Freedom campers could soon be banned Christchurch-wide, unless they've got a vehicle with a loo.
Christchurch City Council (CCC) councillors voted unanimously on Thursday in support of the proposal.
The council has received numerous complaints about non-self-contained freedom campers. The majority of the complaints have been in relation to campers not using toilets or disposing of waste water and rubbish properly.
In December, the CCC passed a bylaw banning freedom camping across most of the city, leaving just five permitted locations. The move resulted in overcrowding at the sites, among other issues.
The five sites were temporarily closed in March as a result and the proposal is now for a permanent closure in these areas:
Councillor David East says the city doesn't want to be seen as wanting to deter freedom campers.
"Indeed we do want them here, we want to protect our environment and we don't want the sort of issues we had last summer, so I think the move we are making here is a very good one."
The proposed ban will go out for public consultation before any change is made to the bylaw.
A full review of the Freedom Camping Bylaw has been brought forward to 2017, with council staff to report back on progress by May 2017.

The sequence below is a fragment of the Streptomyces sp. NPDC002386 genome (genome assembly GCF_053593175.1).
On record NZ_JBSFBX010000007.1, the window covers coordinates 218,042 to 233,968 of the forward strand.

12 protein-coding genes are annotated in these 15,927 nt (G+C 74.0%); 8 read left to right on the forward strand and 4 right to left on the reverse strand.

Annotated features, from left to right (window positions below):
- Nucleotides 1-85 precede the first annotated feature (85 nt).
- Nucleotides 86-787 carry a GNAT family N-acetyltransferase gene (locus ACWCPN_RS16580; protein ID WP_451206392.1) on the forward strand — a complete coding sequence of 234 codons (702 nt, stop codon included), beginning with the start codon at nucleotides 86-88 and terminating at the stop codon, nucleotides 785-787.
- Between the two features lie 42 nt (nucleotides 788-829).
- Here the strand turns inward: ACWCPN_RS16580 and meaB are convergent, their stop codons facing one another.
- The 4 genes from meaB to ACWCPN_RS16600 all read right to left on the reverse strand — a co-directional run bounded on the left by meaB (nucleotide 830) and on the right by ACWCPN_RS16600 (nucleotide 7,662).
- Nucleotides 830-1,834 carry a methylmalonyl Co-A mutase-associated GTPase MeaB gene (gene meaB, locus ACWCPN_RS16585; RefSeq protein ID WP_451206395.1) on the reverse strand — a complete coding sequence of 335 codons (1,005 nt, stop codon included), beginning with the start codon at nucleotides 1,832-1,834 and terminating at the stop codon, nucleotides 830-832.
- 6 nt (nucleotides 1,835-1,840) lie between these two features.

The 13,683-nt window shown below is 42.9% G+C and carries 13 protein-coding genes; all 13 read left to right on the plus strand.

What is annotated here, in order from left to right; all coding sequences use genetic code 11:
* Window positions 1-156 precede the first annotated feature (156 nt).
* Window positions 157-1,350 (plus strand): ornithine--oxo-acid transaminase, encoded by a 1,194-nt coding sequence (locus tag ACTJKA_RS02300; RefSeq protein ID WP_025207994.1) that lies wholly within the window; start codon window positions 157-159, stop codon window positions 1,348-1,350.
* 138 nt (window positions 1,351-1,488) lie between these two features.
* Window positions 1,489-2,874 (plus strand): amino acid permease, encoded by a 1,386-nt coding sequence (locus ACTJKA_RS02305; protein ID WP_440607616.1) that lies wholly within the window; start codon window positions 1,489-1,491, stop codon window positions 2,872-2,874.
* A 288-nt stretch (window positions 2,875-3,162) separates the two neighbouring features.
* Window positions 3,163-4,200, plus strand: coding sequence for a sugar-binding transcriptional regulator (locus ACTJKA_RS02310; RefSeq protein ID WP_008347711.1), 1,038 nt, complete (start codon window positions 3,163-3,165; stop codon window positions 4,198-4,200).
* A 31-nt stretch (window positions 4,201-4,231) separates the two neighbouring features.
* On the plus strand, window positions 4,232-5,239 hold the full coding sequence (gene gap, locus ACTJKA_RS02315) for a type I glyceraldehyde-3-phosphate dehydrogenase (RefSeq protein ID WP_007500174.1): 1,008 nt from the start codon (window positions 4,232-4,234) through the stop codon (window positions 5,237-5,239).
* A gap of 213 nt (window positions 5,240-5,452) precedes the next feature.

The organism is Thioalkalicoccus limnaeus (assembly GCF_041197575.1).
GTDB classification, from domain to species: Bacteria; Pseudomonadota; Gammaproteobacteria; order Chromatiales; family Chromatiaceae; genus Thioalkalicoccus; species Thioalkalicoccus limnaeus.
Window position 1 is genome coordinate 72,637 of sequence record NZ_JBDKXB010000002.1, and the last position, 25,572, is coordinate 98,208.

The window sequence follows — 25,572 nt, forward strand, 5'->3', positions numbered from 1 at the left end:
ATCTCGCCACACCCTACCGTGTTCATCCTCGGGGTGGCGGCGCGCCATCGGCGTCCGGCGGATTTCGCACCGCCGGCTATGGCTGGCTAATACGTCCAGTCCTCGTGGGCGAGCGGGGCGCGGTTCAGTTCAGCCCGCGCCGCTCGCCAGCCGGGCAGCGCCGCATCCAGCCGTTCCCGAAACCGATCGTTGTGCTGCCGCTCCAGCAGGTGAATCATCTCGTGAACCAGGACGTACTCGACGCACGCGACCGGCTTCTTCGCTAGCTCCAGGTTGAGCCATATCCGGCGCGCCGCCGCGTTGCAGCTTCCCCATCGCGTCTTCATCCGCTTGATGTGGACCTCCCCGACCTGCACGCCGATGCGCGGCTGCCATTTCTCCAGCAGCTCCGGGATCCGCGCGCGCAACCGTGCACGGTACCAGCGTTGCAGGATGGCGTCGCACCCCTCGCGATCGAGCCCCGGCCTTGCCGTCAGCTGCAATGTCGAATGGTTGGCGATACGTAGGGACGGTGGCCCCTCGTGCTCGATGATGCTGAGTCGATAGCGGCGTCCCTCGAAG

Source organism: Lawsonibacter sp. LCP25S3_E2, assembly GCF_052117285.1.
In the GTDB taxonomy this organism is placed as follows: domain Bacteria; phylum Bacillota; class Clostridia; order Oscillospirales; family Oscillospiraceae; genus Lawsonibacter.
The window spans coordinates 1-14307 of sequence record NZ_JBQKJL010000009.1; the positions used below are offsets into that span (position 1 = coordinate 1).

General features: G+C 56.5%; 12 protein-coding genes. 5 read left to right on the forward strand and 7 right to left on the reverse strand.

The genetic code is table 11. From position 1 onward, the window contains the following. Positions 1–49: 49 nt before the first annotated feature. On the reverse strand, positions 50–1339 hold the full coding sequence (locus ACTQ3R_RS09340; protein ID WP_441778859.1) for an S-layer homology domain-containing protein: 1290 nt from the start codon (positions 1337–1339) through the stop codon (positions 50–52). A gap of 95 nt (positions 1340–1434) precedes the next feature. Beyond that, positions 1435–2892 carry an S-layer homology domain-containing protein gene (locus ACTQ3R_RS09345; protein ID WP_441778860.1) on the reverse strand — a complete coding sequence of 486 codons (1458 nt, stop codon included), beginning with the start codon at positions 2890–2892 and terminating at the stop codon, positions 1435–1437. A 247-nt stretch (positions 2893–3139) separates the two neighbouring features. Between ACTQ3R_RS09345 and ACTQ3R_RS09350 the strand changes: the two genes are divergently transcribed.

Mayor Lianne Dalziel sees the measures as a short-term solution. She says there needs to be a nation-wide blanket approach to the issue.
"Personally I think it should be centrally based for the whole of the country so that there's one set of rules that kind of guides people on what they can and can't do in New Zealand."
"You can't tell a tourist coming in to New Zealand we've have one set of rules in this council, another set of rules in this council, one set of rules in the South Island and another set in the North Island...and by the way you can't tell the difference between them," she says.
Prime Minister John Key said on Wednesday it's a local government issue.
"We could of course have a national standard and we do have that for things like cell phone towers, but realistically we think it's something they need to work out themselves.
"They don't need the Government to say it's a national standard - they can do that themselves and if they collectively as a group say 'look there should be one standard for freedom camping' that's probably a very good idea but they don't need the Government to make them do it. If they want to do it they should just hold hands and do it," Mr Key said.
"But what the Government is doing is putting money into the infrastructure fund to allow councils to rely on government money to build the facilities they need."